Bioterrorism Preparedness and Response: Use of Information Technologies and Decision Support Systems [Summary] [open pdf - 2MB]
"The Nation's capacity to respond to bioterrorism depends in part on the ability of clinicians and public health officials to detect, manage, and communicate during a bioterrorism event. Information technologies and decision support systems (IT/DSSs) have the potential to aid clinicians (e.g., physicians, nurses, nurse practitioners, and respiratory therapists) and public health officials to respond effectively to a bioterrorist attack. The Evidence Report from which this summary was taken details the methodology, results, and conclusions of a systematic and extensive search for published materials on the use of IT/DSSs to serve the information needs of clinicians and public health officials in the event of a bioterrorist attack. [...] The University of California at San Francisco (UCSF)--Stanford Evidence-based Practice Center staff, in conjunction with a panel of expert advisors and the Agency for Healthcare Research and Quality (AHRQ), developed the following four Key Questions to be addressed in this report: 1) What are the information needs of clinicians and public health officials in the event of a bioterrorist attack? 2) Based on the information needs identified for these decisionmakers, what are the criteria by which IT/DSSs should be evaluated with respect to usefulness during a bioterrorism event? 3) When assessed by these criteria, in what ways could existing IT/DSSs be useful during a bioterrorism event? In what ways are they limited? 4) In areas where existing IT/DSSs do not meet the information needs of clinicians or public health officials, what functional and technical considerations are important in the design of future IT/DSSs to support response to bioterrorism events?"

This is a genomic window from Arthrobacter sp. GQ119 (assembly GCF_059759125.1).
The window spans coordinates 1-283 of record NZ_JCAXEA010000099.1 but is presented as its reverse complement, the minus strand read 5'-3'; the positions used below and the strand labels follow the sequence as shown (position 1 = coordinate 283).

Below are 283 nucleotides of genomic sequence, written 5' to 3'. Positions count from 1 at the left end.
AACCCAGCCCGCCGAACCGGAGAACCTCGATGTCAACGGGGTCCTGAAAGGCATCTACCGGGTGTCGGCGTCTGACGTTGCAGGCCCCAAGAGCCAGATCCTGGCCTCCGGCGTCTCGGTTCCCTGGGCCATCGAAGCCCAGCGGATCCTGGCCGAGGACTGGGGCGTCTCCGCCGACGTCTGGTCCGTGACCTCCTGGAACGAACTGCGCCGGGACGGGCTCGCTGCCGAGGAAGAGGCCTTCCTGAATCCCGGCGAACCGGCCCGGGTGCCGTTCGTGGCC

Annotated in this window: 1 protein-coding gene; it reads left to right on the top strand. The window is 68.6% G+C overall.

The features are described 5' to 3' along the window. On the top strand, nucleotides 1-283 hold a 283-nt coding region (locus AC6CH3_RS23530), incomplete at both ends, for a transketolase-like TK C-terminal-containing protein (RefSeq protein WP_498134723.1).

Evidence Report/Technology Assessment No. 59; AHRQ Publication No. 02-E027
Agency for Healthcare Research and Quality: http://www.ahrq.gov/